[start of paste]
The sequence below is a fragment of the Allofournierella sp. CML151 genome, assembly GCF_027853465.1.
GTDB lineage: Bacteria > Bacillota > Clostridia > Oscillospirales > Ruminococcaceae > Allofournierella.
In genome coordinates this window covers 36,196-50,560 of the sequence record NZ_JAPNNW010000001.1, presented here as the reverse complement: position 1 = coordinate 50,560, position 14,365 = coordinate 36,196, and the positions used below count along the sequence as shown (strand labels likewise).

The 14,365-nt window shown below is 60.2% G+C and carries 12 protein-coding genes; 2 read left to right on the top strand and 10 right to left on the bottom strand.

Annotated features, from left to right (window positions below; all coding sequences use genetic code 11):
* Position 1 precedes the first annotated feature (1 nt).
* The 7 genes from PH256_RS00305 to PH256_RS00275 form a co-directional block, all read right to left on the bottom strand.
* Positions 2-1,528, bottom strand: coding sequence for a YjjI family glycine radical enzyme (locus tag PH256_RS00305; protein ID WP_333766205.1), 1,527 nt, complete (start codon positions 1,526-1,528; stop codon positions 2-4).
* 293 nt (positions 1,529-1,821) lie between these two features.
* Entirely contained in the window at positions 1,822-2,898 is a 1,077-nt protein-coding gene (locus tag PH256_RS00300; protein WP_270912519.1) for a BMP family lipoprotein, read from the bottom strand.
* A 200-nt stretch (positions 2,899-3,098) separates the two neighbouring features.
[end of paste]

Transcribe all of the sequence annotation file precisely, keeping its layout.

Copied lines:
The sequence below is a fragment of the Allofournierella sp. CML151 genome, assembly GCF_027853465.1.
GTDB lineage: Bacteria > Bacillota > Clostridia > Oscillospirales > Ruminococcaceae > Allofournierella.
In genome coordinates this window covers 36,196-50,560 of the sequence record NZ_JAPNNW010000001.1, presented here as the reverse complement: position 1 = coordinate 50,560, position 14,365 = coordinate 36,196, and the positions used below count along the sequence as shown (strand labels likewise).

The 14,365-nt window shown below is 60.2% G+C and carries 12 protein-coding genes; 2 read left to right on the top strand and 10 right to left on the bottom strand.

Annotated features, from left to right (window positions below; all coding sequences use genetic code 11):
* Position 1 precedes the first annotated feature (1 nt).
* The 7 genes from PH256_RS00305 to PH256_RS00275 form a co-directional block, all read right to left on the bottom strand.
* Positions 2-1,528, bottom strand: coding sequence for a YjjI family glycine radical enzyme (locus tag PH256_RS00305; protein ID WP_333766205.1), 1,527 nt, complete (start codon positions 1,526-1,528; stop codon positions 2-4).
* 293 nt (positions 1,529-1,821) lie between these two features.
* Entirely contained in the window at positions 1,822-2,898 is a 1,077-nt protein-coding gene (locus tag PH256_RS00300; protein WP_270912519.1) for a BMP family lipoprotein, read from the bottom strand.
* A 200-nt stretch (positions 2,899-3,098) separates the two neighbouring features.